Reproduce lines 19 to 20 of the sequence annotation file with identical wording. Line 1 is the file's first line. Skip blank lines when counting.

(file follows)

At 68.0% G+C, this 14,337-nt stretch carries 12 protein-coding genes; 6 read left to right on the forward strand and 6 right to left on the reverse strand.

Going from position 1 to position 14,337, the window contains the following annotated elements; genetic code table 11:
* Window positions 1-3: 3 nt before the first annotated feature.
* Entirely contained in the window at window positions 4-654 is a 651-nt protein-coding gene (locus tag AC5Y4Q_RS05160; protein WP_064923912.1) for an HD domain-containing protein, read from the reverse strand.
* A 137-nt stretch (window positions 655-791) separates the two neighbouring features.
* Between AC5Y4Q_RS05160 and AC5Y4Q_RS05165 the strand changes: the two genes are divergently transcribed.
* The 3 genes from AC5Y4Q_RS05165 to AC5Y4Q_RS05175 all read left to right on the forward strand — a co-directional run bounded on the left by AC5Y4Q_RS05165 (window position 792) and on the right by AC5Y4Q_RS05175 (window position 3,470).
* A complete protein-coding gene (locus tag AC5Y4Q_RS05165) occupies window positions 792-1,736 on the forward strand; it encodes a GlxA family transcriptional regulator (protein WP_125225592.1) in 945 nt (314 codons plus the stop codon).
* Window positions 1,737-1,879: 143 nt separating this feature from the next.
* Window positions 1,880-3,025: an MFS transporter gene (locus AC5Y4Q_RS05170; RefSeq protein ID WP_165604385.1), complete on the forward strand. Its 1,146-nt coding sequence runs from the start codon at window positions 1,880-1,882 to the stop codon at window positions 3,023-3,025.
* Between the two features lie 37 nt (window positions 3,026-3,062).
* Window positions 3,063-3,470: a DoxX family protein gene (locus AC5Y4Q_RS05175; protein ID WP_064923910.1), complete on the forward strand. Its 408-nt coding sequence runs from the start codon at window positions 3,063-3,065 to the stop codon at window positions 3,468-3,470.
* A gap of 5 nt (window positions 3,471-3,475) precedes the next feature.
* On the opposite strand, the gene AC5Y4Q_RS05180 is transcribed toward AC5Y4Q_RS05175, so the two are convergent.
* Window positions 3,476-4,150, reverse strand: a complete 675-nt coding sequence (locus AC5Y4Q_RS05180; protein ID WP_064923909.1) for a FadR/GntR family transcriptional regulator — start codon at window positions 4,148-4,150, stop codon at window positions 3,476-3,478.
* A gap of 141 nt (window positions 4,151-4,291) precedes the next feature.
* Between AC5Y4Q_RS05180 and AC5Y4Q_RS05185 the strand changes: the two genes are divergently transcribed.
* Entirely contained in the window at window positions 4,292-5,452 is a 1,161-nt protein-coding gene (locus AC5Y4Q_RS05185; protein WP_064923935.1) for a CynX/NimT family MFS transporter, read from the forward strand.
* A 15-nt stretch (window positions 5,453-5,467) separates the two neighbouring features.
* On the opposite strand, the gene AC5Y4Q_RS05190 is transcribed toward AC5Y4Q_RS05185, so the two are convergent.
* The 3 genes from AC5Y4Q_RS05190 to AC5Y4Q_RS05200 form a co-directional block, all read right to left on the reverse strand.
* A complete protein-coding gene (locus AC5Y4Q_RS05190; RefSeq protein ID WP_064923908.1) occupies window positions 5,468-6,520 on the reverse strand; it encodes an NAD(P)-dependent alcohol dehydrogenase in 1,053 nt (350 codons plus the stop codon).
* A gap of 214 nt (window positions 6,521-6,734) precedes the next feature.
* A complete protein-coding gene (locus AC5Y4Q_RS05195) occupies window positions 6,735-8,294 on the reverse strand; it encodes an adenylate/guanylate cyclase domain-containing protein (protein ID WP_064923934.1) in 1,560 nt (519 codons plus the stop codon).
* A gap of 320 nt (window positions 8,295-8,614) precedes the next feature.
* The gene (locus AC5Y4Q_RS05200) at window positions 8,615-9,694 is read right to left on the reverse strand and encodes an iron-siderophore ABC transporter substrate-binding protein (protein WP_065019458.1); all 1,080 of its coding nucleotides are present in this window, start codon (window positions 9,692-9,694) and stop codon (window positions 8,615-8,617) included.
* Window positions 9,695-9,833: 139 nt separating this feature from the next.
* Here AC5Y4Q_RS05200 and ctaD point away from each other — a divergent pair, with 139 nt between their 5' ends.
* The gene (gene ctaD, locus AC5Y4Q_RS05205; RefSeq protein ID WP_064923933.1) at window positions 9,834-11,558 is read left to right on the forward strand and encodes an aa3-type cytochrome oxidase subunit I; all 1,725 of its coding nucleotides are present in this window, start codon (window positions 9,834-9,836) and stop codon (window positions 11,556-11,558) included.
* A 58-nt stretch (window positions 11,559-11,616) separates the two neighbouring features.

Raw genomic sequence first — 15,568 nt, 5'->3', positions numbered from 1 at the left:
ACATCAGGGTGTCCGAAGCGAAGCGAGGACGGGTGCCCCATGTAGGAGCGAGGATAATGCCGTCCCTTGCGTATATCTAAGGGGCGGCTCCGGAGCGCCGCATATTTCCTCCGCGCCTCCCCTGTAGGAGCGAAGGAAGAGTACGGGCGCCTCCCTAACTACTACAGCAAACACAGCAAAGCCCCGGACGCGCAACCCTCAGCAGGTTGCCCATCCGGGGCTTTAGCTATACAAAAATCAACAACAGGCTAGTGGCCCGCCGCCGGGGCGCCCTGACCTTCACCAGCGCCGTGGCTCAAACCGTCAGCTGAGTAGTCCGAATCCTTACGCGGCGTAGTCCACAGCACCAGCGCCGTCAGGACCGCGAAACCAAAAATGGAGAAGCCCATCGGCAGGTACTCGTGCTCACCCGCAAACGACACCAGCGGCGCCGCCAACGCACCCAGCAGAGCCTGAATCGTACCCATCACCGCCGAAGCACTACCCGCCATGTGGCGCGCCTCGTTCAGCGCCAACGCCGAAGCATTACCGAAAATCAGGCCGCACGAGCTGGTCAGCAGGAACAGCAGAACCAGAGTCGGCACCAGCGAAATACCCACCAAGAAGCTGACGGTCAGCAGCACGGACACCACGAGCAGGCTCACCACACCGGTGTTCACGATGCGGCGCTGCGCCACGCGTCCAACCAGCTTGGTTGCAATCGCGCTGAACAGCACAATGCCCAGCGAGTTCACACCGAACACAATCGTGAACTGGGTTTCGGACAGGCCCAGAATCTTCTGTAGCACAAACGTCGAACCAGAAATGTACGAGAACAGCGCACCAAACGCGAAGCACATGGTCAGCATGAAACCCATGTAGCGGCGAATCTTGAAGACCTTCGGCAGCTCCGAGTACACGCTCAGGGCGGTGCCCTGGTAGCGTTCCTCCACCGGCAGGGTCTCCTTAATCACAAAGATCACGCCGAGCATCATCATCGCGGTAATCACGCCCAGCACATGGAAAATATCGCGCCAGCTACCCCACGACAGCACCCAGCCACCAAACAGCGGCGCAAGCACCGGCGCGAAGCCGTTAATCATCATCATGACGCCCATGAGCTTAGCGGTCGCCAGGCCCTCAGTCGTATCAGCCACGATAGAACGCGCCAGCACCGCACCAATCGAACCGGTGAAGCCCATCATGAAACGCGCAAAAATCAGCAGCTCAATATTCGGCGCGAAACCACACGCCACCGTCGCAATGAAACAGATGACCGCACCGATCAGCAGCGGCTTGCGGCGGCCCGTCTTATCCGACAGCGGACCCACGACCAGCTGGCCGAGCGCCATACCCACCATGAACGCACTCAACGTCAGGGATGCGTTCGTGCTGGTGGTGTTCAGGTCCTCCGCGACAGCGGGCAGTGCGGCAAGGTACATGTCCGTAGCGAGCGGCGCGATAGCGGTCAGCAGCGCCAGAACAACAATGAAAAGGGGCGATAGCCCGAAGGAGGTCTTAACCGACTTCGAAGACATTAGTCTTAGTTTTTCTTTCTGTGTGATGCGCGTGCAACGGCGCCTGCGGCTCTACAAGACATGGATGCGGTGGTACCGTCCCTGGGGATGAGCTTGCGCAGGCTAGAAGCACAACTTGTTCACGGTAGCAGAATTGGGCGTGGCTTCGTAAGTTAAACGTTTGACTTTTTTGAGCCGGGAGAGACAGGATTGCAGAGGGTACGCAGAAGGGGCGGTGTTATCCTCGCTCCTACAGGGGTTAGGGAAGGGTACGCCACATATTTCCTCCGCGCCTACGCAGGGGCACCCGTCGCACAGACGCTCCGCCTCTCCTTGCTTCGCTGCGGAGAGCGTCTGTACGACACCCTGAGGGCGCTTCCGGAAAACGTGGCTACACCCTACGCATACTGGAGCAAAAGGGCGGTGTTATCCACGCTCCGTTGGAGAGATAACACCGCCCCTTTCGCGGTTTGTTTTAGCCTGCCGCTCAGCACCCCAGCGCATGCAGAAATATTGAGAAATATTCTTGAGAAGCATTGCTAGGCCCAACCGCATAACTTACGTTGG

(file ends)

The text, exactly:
* A 15-nt stretch (window positions 5,453-5,467) separates the two neighbouring features.
* On the opposite strand, the gene AC5Y4Q_RS05190 is transcribed toward AC5Y4Q_RS05185, so the two are convergent.